The Bible & Creativity

The Bible starts with creativity: “In the beginning, God created the heavens and earth” (emphasis mine).

God is referred to as a potter (Isaiah 64:8), a weaver (Psalm 139), an author (Acts 3:15; Hebrews 12:2), and a singer (Zephaniah 3:17*).

In the Old Testament, God carefully describes his plans for the tabernacle, and it involves art. In fact, one chief artisan is even called out by name for his incredible work: “See, I have chosen Bezalel son of Uri, the son of Hur,of the tribe of Judah, and I have filled him with the Spirit of God, with wisdom, with understanding, with knowledge and with all kinds of skills—to make artistic designs for work in gold, silver and bronze, to cut and set stones, to work in wood, and to engage in all kinds of crafts” (Exodus 31).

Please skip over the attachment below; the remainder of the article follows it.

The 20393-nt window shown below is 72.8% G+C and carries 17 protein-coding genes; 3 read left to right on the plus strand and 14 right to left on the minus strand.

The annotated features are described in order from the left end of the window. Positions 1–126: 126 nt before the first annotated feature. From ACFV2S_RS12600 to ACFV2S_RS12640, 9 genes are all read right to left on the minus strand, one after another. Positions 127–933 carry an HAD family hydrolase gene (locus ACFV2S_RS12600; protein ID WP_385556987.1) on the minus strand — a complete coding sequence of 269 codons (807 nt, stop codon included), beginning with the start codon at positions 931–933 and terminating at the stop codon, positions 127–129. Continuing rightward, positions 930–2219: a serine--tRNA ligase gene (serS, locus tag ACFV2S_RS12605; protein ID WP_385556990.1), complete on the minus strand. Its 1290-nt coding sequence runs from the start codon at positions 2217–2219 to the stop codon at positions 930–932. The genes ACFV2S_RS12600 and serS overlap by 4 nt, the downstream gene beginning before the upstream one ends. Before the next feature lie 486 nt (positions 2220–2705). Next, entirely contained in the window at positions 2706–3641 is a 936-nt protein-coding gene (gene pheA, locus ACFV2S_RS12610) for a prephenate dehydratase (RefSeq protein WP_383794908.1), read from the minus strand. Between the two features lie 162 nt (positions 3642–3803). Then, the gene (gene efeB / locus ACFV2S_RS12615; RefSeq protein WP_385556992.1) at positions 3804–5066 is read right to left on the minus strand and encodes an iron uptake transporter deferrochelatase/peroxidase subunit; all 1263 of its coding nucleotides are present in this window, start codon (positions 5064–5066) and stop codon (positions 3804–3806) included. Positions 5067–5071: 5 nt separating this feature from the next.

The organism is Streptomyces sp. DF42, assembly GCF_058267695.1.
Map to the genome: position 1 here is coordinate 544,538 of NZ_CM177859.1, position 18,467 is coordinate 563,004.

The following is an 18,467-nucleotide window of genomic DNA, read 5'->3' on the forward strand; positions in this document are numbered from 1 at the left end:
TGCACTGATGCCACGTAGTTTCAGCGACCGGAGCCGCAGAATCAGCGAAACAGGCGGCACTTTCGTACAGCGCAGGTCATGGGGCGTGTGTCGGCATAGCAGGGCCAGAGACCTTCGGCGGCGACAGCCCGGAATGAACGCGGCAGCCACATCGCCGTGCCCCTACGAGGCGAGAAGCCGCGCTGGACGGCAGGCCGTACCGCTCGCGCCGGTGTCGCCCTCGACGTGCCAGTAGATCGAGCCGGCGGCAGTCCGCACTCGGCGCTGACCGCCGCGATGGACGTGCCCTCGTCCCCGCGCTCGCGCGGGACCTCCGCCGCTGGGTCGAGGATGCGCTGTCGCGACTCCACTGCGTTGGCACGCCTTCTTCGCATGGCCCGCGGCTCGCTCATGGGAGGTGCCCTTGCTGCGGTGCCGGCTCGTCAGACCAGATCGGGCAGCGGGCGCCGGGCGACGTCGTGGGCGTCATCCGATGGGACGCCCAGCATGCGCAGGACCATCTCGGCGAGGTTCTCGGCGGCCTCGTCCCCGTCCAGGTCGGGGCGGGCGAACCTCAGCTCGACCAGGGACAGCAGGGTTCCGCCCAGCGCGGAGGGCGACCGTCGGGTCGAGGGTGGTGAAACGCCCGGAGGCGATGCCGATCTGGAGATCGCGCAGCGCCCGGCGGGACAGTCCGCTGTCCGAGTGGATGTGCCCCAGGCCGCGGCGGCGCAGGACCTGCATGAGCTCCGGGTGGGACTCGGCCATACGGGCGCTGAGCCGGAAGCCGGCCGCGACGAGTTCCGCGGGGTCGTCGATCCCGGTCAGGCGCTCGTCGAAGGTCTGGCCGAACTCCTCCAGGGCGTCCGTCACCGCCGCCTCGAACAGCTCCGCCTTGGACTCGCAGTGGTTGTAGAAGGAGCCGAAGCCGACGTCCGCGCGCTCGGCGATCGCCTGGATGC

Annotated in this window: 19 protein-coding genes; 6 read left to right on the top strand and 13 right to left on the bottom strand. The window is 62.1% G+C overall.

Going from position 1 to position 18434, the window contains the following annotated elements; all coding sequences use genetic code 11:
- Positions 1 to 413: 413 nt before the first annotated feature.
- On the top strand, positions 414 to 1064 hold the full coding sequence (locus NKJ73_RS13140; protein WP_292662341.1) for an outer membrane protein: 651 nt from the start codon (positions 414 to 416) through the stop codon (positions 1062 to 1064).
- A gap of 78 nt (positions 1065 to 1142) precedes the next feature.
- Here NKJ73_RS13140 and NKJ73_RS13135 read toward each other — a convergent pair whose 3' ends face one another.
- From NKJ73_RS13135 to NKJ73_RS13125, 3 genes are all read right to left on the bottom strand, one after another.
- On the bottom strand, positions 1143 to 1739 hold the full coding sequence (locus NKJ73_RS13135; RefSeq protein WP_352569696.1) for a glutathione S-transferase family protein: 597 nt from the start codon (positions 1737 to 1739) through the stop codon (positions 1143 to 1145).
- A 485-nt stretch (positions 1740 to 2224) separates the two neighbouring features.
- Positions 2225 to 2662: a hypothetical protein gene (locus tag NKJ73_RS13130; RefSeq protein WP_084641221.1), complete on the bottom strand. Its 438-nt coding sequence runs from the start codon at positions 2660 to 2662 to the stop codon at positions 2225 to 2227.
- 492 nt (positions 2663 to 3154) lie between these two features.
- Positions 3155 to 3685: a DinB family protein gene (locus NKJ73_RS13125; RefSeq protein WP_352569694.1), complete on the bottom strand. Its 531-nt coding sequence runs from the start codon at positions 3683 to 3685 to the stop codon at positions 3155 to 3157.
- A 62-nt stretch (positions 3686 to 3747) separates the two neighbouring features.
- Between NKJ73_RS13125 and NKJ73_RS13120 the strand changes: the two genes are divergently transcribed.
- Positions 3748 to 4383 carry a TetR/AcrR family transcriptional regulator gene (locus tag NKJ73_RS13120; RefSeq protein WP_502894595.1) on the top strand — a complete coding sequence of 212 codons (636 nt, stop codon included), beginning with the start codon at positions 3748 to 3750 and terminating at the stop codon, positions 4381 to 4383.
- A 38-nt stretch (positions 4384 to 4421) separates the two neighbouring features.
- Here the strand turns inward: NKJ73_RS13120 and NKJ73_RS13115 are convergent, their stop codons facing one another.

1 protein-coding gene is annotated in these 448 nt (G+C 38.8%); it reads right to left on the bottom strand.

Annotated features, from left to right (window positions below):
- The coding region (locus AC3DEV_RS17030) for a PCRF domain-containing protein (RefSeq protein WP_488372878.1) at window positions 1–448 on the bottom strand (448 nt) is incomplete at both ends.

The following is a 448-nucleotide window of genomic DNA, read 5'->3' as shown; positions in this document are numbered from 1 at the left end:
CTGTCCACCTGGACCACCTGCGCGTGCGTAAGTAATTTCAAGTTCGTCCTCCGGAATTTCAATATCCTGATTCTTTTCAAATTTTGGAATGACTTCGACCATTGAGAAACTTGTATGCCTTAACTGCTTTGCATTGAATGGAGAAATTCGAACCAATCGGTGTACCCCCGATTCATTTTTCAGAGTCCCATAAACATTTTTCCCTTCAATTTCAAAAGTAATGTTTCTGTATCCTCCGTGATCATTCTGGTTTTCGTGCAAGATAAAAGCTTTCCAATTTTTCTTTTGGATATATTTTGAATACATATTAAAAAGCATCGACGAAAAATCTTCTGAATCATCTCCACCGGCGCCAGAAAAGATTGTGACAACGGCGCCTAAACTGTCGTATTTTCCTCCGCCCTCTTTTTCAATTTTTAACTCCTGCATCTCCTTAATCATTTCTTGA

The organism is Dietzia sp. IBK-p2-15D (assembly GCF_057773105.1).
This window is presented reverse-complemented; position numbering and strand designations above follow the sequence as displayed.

Then, of course, there’s Christ and his many parables.

Not to mention the extensive space given to the Psalms, beautiful poetry/lyrics that were often set to music.

Or that the Bible itself is a written work of art.

God is lauded as the Creator, and then we are told we are created in his image.

Christianity and creativity have held hands ever since the world began– actually, even before that.


*Some people believe where this verse says God will “rejoice over you with singing” that rejoice over you means he dances.

Image credit: Anders Sandberg

Love in the form of Story

One of the ways I experience God’s love is in my enjoyment of story.

Does that make any sense?

What I mean is that when I lie awake in bed at night with ideas, characters, and stories tripping capriciously through my mind, I feel like God’s beloved.  When I read incredible writing that makes my brain fizz and my fingers itch, I feel confident that God is good and that He loves me deeply.  Why else would he offer me something so unfathomably beautiful?

Beauty, period.  Why invent loveliness, color, sound, except out of sheer grace?

And for me, story.  The delight of it all is like a resting place.